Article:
Sniper shootings coverage
MANASSAS, Va. - A Virginia judge refused yesterday to rule out the death penalty for sniper suspect John Allen Muhammad, rejecting the claims of defense lawyers that evidence shows Muhammad's teen-age partner pulled the trigger.

Prince William County Circuit Court Judge LeRoy F. Millette Jr. said that because no evidence has been presented in his courtroom regarding who shot Dean H. Meyers at a Manassas gas station on Oct. 9, it's too early to bar capital punishment.

"The bottom line ... is I do think it's premature," Millette said. "I simply don't think it's appropriate to dismiss the indictment [for capital murder] when I don't know what the evidence is going to be. There's not one word of evidence being brought to the court at this time."

Muhammad's lawyers argued that the younger sniper suspect, Lee Boyd Malvo, has admitted to authorities that he shot Meyers and that those statements have been presented as fact by prosecutors in Fairfax County, Va., where Malvo faces trial on Nov. 10.

Jonathan Shapiro, an attorney for Muhammad, said Virginia law only allows the person who was directly responsible for the crime to be put to death, and he said the state cannot have it both ways by seeking the death penalty for both suspects.

"This is an issue that will haunt this case," Shapiro said in court yesterday, adding that Fairfax prosecutors plan to present evidence that Malvo admitted to several killings - including that of Meyers - to bolster their case for capital punishment.

"We believe it is grossly improper, especially in a death case, to claim different things in different courts," Shapiro said. "We have a good grasp of the evidence here, and not a bit of it would rise to the level of principal [murder] in the first degree."

Prosecutors argued it was premature to make decisions based on evidence when none has been presented in court. The trial is scheduled to start Oct. 14.

They also argued that Muhammad, 42, and Malvo, 18, worked together closely in the string of 13 shootings - 10 of them fatal - that put the Washington area on edge last fall.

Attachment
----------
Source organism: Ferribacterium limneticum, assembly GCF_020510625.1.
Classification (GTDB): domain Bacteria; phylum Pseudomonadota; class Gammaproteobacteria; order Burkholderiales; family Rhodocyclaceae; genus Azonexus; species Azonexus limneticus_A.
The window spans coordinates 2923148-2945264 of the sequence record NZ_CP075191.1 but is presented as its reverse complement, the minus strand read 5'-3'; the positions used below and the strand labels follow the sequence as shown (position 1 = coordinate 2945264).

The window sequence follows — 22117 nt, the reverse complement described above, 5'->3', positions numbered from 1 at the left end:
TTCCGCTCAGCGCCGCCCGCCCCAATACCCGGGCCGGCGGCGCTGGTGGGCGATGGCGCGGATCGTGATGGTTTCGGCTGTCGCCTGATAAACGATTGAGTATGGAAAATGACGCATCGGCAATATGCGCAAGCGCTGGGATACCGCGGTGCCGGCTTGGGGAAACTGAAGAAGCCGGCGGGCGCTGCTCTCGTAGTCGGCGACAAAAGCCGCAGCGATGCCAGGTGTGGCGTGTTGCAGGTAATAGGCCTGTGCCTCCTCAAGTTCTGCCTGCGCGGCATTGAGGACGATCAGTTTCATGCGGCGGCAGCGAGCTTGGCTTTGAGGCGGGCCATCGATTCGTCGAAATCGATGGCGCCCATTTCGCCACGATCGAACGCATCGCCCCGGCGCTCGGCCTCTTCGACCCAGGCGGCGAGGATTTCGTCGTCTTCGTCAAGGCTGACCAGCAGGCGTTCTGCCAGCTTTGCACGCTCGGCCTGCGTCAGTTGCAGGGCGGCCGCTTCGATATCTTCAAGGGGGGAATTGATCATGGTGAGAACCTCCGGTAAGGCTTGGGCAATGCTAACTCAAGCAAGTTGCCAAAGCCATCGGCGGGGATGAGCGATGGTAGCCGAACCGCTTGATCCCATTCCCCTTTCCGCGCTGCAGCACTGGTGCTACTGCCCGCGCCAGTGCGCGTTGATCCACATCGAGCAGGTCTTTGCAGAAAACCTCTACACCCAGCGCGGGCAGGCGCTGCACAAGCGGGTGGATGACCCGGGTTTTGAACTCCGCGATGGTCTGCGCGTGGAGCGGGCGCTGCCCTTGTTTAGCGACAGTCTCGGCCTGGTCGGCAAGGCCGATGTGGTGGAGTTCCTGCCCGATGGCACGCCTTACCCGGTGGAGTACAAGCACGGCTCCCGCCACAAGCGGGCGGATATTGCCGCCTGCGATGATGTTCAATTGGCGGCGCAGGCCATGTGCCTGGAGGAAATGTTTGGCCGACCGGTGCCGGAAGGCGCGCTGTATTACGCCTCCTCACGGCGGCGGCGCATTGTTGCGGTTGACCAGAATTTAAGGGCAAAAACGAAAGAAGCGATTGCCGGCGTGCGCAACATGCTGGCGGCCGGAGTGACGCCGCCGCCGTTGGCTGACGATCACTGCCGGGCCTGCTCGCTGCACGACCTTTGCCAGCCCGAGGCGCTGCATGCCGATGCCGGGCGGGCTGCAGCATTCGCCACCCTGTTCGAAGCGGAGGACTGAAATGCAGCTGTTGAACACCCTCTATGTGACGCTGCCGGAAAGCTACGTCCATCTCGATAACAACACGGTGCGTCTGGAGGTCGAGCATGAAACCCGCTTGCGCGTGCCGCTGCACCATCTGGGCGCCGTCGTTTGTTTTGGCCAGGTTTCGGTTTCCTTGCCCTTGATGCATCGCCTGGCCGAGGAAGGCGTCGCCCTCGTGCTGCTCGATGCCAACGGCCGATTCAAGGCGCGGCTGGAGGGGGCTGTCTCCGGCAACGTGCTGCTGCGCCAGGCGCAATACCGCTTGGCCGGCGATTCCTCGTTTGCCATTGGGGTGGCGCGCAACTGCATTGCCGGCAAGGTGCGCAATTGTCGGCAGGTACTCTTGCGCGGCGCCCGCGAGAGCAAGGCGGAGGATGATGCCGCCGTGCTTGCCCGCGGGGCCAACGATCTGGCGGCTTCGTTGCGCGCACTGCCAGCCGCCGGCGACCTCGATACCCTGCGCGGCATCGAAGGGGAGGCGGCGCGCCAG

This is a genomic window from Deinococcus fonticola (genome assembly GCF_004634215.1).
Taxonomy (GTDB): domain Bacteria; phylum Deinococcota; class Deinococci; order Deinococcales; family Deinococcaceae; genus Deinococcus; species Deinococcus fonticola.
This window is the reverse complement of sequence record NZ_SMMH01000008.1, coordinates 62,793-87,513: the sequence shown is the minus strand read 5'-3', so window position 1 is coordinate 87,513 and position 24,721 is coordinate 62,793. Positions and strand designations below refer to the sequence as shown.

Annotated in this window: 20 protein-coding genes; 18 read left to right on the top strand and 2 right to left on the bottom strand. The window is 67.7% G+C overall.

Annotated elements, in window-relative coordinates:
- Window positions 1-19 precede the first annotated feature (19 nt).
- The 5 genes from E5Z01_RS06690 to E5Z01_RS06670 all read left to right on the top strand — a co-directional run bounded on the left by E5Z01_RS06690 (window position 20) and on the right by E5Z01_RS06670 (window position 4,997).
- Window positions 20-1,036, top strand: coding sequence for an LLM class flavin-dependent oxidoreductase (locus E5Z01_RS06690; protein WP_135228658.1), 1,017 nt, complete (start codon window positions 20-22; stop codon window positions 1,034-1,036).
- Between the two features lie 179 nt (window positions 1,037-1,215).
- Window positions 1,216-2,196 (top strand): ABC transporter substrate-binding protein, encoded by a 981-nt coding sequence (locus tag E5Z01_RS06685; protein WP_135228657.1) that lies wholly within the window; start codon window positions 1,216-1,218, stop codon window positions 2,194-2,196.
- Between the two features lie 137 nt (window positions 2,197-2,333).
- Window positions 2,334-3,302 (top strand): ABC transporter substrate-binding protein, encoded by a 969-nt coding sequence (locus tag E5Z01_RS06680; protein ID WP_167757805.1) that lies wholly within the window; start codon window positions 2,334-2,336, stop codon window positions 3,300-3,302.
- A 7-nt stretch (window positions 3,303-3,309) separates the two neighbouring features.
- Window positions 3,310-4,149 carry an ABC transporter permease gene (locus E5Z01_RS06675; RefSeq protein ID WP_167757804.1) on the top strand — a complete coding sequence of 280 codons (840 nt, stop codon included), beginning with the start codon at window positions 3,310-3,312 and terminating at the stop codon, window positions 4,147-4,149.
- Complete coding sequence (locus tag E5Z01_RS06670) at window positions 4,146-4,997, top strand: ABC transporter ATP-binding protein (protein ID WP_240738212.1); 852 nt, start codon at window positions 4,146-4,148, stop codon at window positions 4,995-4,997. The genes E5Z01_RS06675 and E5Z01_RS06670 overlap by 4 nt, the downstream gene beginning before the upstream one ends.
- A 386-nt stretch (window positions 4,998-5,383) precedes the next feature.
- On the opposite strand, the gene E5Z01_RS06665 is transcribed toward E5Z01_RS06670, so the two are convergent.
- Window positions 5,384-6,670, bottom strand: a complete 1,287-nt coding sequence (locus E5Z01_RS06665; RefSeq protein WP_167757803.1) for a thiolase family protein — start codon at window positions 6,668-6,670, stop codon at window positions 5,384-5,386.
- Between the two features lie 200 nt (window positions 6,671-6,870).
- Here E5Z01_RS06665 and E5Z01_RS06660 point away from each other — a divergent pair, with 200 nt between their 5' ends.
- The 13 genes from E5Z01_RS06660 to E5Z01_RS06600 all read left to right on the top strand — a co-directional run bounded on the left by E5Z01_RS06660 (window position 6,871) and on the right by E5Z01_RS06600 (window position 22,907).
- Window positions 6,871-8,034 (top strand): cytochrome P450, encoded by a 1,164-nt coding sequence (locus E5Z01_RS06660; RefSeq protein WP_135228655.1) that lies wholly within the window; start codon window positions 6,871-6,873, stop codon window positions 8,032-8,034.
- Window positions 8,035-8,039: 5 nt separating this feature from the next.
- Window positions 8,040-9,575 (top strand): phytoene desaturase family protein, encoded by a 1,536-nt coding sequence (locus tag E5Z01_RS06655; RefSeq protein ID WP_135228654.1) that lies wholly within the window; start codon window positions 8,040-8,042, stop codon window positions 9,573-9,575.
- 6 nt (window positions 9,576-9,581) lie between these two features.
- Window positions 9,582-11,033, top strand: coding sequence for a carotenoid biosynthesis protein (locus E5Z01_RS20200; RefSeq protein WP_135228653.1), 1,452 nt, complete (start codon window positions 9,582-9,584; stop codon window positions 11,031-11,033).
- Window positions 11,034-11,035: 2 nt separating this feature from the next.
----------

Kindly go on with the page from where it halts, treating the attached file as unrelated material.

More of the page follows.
Exactly who is primarily responsible is a matter of interpretation best left to a jury, prosecutors said.

"What they did was they formed a killing team," said Assistant Commonwealth's Attorney Richard Conway. "It may have been cowardly, but it was effective. The defendant [Muhammad] was at least - at least - an equal partner in that team, and more likely, he was the team captain."

The judge ruled for the prosecution on 10 other motions during the 3 1/2 -hour hearing yesterday afternoon. Millette denied the defense's request to impose a broad gag order to keep lawyers and law enforcement officials involved in the case from talking to the news media. But he said he would allow a narrower order on what can and cannot be said if it is agreed upon by both sides in the case.

Millette turned down a defense motion to exclude victim impact statements from the trial, and he refused to bar the death penalty on grounds that it is unconstitutional or that the crime in question is not of such depravity to warrant it.

"With respect to depravity," said Assistant Commonwealth's Attorney James Willette, "for someone to conceal himself from a safe distance, to randomly select a victim for execution, to pull the trigger, to skulk away so as to be free to commit that crime again has to be the distilled essence of depravity."

Willette also argued the death penalty applies because of the money he said Muhammad and Malvo demanded for the killings to end. He said they gave authorities this message last fall: "Better get a good supply of body bags. You're going to need more body bags until the money is paid."

Muhammad appeared in court yesterday but did not speak.